Monday, October 25, 2021

Idaho’s Hospitals Are Overwhelmed, But Many Locals Remain Skeptical Of Vaccines

Jeremy Smith and his wife Sheena are on a four-wheeler, leading me up a dirt road on the 20 acres of mostly undeveloped land they live on near Sagle, in the Idaho panhandle. We stop near a big grove of trees and get out. It’s beautiful.

“We’ve got some Douglas fir. This is a grand pine. This is a maple,” Smith says as he walks along a private trail.

Smith and his extended family have been hunkering down here since the pandemic began. They are a minority in this very conservative part of Idaho. They take COVID-19 seriously and wear masks. And unlike 65% of the people in Bonner County, they’re fully vaccinated.

“We’ve done everything we possibly could to stay healthy,” Smith says.

Which is why they are so frustrated about the situation in North Idaho. Earlier this week, state public health officials activated crisis standards of care for at least 10 hospitals across ten Northern Idaho counties because of an unprecedented surge of hospitalizations due to COVID-19.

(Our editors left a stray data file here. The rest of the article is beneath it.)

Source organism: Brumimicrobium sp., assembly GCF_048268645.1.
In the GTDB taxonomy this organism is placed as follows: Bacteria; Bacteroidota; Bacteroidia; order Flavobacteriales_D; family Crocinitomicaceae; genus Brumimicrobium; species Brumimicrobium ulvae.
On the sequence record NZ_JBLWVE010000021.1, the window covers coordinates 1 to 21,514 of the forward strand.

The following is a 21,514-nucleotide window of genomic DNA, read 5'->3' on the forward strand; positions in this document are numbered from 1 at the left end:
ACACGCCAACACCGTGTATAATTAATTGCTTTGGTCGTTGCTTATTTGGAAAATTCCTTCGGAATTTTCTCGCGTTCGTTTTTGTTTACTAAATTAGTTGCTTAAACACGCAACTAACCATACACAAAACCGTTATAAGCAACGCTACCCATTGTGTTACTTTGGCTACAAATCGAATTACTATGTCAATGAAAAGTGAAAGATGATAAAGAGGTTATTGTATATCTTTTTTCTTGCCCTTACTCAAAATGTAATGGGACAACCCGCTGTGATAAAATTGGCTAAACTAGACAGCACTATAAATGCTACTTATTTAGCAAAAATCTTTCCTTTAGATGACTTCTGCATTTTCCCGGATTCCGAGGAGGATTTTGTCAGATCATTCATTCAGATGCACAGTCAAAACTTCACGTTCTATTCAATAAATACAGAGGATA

This means health care facilities are overwhelmed and are now rationing care for everyone, regardless of their diagnosis.

“If we get hurt and go in now, our health care is almost certain to be compromised,” Smith says. “It’s really frustrating.”

Hospitals are cancelling most surgeries, warning of long wait times, and urging people to avoid risky activities that could land them in the emergency room because, bottom line, there might not be a bed available.

Smith says his elderly, handicapped father has had to put off back surgery.

“He’s going to be in pain until Christmas because of other people’s choices, not because of anything we’ve done wrong,” he says.

Smith is angry, but understands what’s going on. Many people in this part of Idaho have long been skeptical of authority, and any kind of government information. He’s not surprised it has one of the lowest vaccination rates in the nation.

“This is a place that is very attractive to people who have an independent, self-sufficient mindset,” he says. “The idea that if anything comes along, you can just take care of it. [see the ful article]


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